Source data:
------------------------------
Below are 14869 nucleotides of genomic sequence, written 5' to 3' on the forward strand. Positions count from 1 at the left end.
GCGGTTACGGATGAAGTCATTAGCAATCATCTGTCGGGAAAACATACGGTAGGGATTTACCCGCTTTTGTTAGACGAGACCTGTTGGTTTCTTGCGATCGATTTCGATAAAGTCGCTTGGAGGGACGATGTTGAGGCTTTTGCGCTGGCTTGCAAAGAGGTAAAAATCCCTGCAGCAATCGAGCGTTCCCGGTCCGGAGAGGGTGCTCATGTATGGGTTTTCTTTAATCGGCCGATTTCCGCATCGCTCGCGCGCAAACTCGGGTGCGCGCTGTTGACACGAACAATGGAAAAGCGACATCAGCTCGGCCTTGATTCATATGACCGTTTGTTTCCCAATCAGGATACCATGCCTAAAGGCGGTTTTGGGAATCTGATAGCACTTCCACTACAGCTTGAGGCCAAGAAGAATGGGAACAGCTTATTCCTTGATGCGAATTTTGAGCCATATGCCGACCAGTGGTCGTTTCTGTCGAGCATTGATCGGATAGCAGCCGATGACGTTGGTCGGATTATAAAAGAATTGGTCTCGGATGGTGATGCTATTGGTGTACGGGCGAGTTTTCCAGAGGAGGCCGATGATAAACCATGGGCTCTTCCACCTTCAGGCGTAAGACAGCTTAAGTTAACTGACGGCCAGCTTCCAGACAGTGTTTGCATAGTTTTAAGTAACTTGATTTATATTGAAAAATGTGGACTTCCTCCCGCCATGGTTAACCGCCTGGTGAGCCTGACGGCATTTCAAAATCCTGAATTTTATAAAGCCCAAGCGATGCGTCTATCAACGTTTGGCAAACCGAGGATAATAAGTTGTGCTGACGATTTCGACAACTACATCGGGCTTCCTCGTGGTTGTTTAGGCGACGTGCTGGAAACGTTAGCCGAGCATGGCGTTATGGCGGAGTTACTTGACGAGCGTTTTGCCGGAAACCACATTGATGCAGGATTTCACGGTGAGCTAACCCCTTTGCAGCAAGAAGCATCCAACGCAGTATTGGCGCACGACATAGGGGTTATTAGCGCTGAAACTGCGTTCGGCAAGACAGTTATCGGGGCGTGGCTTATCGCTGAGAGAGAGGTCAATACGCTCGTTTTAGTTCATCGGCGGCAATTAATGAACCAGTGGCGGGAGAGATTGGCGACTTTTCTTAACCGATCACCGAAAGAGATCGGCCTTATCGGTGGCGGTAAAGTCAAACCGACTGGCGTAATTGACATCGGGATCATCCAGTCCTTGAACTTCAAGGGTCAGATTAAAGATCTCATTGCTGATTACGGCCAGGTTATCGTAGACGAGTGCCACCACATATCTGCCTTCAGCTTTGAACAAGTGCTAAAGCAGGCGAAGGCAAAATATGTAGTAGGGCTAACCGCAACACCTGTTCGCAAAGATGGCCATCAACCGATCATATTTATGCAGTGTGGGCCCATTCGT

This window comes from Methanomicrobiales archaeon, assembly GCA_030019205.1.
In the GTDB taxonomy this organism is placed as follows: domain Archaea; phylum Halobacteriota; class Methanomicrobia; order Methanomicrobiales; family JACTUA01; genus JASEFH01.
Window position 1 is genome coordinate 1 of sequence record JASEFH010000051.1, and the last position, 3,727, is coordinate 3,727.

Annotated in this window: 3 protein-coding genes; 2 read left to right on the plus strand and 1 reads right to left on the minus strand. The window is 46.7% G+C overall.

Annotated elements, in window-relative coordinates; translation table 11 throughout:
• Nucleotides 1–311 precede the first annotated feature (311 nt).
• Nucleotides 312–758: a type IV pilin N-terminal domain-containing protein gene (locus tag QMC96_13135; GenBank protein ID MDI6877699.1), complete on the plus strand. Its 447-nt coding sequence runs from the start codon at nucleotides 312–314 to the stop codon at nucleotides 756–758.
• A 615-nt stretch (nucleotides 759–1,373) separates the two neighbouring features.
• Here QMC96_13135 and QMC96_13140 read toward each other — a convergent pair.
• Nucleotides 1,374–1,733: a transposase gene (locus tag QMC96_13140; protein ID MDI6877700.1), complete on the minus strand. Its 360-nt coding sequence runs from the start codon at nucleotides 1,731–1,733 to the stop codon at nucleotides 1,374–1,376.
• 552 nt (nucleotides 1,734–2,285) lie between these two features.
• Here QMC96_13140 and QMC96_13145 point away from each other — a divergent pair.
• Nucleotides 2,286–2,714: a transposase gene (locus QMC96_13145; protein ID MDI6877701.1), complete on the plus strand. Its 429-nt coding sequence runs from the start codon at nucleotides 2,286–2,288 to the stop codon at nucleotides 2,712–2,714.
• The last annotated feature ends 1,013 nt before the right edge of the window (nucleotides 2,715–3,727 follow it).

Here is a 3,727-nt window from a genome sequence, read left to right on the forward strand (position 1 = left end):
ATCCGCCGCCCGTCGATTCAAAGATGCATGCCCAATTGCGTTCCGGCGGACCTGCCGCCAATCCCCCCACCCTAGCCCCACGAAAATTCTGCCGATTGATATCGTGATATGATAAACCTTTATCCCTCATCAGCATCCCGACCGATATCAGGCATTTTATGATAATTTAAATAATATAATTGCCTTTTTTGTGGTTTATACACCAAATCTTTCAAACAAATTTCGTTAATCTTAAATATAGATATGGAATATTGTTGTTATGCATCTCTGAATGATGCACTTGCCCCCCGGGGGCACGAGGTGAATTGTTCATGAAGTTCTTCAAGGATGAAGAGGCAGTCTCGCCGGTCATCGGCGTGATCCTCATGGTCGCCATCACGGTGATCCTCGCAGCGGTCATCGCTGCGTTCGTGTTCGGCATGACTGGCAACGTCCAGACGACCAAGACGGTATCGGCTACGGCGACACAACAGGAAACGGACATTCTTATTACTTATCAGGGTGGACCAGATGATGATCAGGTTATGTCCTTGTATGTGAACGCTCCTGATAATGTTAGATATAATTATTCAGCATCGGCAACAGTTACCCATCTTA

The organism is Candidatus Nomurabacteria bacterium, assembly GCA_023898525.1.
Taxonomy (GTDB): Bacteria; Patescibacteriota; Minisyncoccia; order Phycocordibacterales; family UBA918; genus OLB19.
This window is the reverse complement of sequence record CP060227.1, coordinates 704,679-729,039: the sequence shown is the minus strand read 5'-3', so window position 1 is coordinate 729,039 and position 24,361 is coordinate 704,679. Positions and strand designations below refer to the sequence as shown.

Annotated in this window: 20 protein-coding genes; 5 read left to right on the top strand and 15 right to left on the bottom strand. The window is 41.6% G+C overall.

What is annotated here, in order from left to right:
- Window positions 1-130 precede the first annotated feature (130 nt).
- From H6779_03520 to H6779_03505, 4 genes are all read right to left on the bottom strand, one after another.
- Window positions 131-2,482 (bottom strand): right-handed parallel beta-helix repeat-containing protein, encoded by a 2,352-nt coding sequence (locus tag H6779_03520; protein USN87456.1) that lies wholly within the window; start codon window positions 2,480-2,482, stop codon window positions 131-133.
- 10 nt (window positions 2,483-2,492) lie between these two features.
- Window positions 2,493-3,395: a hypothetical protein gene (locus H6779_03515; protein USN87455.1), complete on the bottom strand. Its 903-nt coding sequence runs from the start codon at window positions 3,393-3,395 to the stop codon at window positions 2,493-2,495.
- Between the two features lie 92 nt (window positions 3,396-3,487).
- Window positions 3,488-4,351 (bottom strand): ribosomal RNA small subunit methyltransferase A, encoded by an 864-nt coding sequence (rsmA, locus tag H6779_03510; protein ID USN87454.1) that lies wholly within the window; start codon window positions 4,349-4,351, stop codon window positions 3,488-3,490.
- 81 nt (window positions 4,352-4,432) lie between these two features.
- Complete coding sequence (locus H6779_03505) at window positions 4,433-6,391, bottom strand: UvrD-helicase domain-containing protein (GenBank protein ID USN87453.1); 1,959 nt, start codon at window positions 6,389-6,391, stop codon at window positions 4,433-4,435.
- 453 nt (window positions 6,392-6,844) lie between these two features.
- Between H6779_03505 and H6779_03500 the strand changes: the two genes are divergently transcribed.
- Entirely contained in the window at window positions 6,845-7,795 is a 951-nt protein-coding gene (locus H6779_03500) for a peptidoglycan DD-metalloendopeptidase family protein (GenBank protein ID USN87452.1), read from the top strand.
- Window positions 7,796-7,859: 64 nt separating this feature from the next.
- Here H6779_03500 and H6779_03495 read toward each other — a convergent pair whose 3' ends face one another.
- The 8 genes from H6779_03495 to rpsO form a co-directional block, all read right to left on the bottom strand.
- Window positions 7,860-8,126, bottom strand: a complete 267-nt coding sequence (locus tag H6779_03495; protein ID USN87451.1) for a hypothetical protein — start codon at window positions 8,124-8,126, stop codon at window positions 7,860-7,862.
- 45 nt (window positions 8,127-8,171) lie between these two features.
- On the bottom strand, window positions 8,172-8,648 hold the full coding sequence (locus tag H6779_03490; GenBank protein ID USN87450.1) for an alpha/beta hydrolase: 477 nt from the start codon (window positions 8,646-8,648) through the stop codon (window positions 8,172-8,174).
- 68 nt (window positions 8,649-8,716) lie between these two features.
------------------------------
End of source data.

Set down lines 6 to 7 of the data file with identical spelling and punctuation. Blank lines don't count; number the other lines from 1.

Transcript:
Annotated in this window: 3 protein-coding genes; 2 read left to right on the plus strand and 1 reads right to left on the minus strand. The window is 46.7% G+C overall.

Annotated elements, in window-relative coordinates; translation table 11 throughout: